Fresh Air Weekend: Mary Roach, 'Mad Men,' Ty Burr And Marriage

Fresh Air Weekend highlights some of the best interviews and reviews from past weeks, and new program elements specially paced for weekends. Our weekend show emphasizes interviews with writers, filmmakers, actors and musicians, and often includes excerpts from live in-studio concerts. This week:

Mad Men returns with a two-hour season premiere. TV critic David Bianculli won't reveal any spoilers, but he praises actor Jon Hamm, who "so sparingly and perfectly" plays Don Draper in the series. i i

Mad Men returns with a two-hour season premiere. TV critic David Bianculli won't reveal any spoilers, but he praises actor Jon Hamm, who "so sparingly and perfectly" plays Don Draper in the series. Frank Ockenfels/AMC hide caption

itoggle caption Frank Ockenfels/AMC
Mad Men returns with a two-hour season premiere. TV critic David Bianculli won't reveal any spoilers, but he praises actor Jon Hamm, who "so sparingly and perfectly" plays Don Draper in the series.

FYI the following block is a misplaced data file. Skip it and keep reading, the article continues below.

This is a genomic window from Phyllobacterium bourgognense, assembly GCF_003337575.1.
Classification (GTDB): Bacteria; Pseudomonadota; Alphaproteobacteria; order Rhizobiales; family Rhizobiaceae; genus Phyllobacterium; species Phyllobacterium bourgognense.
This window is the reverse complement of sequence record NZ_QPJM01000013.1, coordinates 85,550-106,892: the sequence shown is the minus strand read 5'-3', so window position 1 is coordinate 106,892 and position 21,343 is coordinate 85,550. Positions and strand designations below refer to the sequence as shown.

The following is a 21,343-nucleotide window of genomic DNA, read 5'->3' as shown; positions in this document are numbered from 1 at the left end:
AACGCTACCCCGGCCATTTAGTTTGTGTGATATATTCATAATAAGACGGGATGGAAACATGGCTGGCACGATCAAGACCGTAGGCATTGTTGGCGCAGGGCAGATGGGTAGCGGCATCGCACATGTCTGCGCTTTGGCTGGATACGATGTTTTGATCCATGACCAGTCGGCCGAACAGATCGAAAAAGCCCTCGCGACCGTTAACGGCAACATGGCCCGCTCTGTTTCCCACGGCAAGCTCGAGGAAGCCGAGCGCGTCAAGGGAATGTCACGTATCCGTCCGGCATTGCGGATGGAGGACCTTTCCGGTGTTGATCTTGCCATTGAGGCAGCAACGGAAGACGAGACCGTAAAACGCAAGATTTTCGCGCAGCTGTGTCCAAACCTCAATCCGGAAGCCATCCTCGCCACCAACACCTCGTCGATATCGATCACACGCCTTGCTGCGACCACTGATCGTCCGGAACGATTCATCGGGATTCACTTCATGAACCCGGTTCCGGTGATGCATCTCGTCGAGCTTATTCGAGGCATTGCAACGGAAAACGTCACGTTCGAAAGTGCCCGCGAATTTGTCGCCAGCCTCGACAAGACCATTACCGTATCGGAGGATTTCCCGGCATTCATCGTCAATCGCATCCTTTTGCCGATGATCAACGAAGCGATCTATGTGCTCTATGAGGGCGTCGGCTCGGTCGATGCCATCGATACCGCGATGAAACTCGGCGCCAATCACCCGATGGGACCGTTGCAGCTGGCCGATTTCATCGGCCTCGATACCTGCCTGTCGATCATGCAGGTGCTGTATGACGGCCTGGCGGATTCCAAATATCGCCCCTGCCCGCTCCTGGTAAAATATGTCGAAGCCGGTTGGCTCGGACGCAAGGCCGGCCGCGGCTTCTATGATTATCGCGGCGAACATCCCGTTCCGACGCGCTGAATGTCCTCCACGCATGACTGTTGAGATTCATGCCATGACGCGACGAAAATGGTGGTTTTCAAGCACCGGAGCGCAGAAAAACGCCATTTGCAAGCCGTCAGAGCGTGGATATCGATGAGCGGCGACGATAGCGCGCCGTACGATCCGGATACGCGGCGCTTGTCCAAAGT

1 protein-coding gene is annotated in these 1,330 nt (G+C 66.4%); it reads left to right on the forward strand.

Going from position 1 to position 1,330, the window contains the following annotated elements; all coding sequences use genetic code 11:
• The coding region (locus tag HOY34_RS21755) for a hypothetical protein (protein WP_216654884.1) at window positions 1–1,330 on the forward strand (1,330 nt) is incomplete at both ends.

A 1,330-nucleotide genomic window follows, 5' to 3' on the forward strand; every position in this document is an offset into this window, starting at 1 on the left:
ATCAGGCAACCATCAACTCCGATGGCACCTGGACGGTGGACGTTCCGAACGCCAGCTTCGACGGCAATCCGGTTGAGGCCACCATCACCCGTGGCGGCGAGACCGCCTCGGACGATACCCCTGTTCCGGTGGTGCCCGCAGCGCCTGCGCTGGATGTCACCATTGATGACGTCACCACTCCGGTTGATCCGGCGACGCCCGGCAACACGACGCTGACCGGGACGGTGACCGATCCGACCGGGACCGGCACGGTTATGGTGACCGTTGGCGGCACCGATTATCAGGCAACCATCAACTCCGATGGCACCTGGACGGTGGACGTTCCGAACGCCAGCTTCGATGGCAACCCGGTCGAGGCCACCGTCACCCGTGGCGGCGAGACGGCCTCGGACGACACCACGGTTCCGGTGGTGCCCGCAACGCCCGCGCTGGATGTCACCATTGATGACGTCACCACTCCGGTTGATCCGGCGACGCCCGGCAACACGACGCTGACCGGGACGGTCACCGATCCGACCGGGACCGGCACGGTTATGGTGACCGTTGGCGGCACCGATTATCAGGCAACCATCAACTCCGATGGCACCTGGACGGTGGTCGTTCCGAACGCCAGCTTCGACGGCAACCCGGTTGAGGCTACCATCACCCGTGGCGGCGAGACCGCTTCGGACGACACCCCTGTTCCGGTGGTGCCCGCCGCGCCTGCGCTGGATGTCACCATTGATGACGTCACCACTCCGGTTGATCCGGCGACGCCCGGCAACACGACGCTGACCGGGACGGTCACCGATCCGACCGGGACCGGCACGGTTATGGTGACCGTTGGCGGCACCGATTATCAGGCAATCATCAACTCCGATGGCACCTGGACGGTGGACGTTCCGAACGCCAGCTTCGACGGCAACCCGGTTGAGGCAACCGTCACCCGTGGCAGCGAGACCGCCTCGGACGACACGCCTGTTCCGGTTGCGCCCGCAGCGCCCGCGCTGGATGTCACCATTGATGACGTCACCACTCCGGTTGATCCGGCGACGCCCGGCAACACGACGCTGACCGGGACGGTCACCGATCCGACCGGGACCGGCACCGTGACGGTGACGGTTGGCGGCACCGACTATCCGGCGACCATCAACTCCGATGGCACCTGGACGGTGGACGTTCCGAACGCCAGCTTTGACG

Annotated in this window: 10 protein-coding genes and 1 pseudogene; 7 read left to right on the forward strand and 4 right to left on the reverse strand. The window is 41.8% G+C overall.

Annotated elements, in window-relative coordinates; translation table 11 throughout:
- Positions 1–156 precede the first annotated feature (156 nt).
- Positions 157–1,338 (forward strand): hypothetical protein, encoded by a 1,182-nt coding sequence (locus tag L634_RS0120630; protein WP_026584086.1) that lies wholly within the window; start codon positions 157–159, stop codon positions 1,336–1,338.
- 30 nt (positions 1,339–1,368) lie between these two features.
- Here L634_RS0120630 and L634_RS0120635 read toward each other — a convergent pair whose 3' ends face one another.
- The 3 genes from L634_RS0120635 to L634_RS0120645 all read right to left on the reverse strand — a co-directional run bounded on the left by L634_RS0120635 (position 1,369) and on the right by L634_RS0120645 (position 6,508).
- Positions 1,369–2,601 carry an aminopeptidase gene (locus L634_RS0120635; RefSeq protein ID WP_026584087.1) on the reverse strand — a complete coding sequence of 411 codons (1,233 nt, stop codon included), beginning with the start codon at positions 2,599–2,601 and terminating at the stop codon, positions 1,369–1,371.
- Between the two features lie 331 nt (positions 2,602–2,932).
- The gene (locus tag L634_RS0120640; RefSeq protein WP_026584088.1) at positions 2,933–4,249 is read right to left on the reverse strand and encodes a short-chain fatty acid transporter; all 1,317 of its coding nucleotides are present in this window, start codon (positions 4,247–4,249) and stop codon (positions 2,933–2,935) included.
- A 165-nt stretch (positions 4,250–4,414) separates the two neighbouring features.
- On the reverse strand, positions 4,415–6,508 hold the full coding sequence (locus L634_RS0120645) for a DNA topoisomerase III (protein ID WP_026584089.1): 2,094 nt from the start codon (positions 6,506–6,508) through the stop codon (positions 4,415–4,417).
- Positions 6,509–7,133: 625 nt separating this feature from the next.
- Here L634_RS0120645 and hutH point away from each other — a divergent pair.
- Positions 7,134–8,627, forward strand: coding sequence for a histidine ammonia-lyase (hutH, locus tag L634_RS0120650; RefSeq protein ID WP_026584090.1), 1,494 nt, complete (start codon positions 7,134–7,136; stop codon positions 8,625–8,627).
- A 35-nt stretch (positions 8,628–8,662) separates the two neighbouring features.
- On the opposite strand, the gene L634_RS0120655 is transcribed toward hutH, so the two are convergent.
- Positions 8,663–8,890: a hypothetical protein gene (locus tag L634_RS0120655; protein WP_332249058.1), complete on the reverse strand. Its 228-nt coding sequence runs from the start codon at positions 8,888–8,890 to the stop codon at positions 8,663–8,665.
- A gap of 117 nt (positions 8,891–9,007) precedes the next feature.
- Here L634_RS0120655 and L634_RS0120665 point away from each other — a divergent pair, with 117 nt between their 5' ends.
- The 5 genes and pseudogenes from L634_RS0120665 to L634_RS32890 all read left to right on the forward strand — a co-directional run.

Mad Men returns with a two-hour season premiere. TV critic David Bianculli won't reveal any spoilers, but he praises actor Jon Hamm, who "so sparingly and perfectly" plays Don Draper in the series.

Frank Ockenfels/AMC

In Digestion: Mary Roach Explains What Happens To The Food We Eat: With books like Stiff and Spook, Roach has built a reputation for making unpalatable subjects entertaining. In her new book, Gulp, she tackles the human digestive system, from the mouth on down. Along the way, she gets a sedation-free colonoscopy and goes on location for a fecal transplant.

This Spring, Rejoice At Rebirth Of 'Mad Men': It used to be that TV's biggest annual event was the arrival of the fall season, but these days excellent shows premiere year-round. This spring, the return of AMC's stylish drama is the best reason to celebrate the season: The two-hour premiere delivers on the show's highest ambitions.

Even Dictionaries Grapple With Getting 'Marriage' Right: Lexicographers know they're in the hot seat as they confront the changing use of the word "marriage." Linguist Geoff Nunberg says the key to getting the new definition right is to crisply describe everything that's in the category and nothing that isn't.

How And Why The Hollywood Star Machine Made 'Gods Like Us': In a new book about movie stardom and fame, Boston Globe film critic Ty Burr looks at the evolving history of the relationship between movie stars and the people who love them, and at how changing technology influences the kinds of stars the public wants.

You can listen to the original interviews here:

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